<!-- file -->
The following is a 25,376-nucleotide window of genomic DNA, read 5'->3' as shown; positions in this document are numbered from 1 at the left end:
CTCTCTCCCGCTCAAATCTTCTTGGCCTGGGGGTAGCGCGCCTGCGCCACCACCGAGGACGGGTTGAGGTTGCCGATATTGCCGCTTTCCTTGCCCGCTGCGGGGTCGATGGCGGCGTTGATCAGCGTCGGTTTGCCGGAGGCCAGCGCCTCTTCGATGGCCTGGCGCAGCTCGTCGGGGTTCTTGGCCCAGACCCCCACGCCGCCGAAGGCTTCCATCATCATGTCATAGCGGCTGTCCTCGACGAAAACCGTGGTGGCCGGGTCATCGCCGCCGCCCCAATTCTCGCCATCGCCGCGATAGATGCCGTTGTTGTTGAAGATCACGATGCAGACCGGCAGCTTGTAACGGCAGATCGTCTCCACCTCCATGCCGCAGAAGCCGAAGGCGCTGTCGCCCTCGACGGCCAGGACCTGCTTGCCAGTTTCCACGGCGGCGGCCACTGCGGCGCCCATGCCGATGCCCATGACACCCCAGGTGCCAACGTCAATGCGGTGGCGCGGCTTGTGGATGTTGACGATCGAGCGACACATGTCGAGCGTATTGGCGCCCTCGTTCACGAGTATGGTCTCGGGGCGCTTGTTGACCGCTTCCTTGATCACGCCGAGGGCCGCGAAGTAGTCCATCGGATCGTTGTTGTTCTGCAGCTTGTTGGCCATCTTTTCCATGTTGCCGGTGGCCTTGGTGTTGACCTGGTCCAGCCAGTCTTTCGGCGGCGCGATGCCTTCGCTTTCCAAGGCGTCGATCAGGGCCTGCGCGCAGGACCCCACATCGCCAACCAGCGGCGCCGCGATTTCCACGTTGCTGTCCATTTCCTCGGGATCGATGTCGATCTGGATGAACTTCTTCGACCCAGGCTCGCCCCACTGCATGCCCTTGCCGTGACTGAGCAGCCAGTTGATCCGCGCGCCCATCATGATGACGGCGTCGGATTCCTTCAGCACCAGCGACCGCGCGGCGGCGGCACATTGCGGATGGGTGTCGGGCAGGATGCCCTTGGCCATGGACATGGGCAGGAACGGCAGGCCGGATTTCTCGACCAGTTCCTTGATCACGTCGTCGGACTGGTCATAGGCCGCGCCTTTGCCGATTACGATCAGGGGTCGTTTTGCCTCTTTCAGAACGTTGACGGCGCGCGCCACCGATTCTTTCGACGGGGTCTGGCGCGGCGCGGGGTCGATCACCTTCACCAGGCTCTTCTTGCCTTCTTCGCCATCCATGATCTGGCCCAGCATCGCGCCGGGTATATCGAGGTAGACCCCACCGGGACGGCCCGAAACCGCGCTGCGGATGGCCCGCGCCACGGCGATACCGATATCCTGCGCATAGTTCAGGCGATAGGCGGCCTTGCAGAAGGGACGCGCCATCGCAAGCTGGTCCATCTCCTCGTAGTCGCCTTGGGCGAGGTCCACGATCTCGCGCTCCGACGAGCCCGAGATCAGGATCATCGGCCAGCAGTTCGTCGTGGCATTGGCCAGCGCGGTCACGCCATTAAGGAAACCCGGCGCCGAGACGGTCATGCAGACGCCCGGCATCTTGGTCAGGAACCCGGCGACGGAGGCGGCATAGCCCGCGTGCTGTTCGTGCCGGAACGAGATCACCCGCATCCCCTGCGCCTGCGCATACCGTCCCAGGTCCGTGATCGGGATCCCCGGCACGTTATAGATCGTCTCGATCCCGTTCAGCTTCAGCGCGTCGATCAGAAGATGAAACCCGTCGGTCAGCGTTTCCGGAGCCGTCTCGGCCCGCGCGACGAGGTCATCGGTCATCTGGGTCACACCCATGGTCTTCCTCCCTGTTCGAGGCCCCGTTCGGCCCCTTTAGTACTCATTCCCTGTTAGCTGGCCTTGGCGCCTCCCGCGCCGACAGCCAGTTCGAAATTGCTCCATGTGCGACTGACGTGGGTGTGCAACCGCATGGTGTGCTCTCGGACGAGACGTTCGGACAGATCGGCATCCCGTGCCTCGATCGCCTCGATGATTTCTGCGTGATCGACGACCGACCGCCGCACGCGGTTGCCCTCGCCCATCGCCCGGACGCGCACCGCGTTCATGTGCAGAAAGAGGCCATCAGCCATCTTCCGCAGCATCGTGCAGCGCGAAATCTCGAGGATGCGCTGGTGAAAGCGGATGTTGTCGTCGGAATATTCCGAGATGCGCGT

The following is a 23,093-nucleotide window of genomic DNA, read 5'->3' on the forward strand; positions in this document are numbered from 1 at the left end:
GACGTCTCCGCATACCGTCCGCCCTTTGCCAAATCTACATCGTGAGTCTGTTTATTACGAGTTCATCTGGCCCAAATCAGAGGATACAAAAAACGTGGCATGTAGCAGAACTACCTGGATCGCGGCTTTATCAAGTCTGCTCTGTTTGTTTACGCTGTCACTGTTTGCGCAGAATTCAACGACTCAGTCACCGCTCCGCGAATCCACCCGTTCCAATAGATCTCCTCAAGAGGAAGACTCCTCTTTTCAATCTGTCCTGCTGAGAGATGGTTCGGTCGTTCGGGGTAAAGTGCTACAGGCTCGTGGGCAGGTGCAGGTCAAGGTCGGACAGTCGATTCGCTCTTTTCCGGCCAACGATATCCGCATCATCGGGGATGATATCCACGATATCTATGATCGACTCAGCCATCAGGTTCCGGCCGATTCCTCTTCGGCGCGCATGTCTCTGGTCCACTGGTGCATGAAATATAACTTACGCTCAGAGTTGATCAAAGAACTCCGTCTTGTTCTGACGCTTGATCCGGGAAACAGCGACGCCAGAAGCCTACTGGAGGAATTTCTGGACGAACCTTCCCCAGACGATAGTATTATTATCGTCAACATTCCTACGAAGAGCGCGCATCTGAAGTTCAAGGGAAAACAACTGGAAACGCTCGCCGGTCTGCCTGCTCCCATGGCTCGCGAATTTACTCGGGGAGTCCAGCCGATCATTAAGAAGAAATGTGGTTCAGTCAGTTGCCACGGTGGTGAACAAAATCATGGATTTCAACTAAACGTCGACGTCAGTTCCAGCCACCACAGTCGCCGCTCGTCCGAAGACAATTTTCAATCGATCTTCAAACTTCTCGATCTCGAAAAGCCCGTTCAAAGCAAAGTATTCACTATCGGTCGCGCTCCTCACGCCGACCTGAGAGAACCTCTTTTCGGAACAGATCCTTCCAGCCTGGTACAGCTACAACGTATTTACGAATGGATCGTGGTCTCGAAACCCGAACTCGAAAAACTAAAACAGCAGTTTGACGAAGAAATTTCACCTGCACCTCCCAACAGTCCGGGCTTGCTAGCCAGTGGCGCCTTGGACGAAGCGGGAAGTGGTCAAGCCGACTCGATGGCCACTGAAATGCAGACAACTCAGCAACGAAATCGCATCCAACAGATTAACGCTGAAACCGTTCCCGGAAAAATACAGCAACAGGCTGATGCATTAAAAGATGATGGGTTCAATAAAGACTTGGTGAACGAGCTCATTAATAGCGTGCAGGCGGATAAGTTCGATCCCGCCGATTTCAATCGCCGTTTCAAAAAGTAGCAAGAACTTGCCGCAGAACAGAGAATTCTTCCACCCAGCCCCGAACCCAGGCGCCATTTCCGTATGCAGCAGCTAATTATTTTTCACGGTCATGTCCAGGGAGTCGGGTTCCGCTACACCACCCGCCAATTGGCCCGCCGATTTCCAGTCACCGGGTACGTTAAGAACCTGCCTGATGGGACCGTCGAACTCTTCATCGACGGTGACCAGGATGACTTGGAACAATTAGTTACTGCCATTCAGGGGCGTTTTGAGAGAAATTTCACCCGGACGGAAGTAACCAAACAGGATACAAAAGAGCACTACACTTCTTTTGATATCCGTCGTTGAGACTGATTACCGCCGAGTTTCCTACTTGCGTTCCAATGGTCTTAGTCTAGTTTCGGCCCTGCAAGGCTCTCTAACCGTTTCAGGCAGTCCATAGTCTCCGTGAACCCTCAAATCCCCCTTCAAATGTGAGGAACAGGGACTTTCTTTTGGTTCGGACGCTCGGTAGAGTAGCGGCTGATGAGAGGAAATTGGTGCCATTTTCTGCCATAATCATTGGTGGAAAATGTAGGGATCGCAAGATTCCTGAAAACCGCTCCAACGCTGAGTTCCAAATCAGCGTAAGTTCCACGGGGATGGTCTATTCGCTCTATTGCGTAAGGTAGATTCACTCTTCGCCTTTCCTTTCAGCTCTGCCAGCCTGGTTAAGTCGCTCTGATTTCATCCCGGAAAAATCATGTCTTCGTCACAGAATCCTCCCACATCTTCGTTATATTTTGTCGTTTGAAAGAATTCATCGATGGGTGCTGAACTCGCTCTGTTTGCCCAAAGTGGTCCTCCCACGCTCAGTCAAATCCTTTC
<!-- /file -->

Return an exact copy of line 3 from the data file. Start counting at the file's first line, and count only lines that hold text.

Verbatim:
The following is a 23,093-nucleotide window of genomic DNA, read 5'->3' on the forward strand; positions in this document are numbered from 1 at the left end: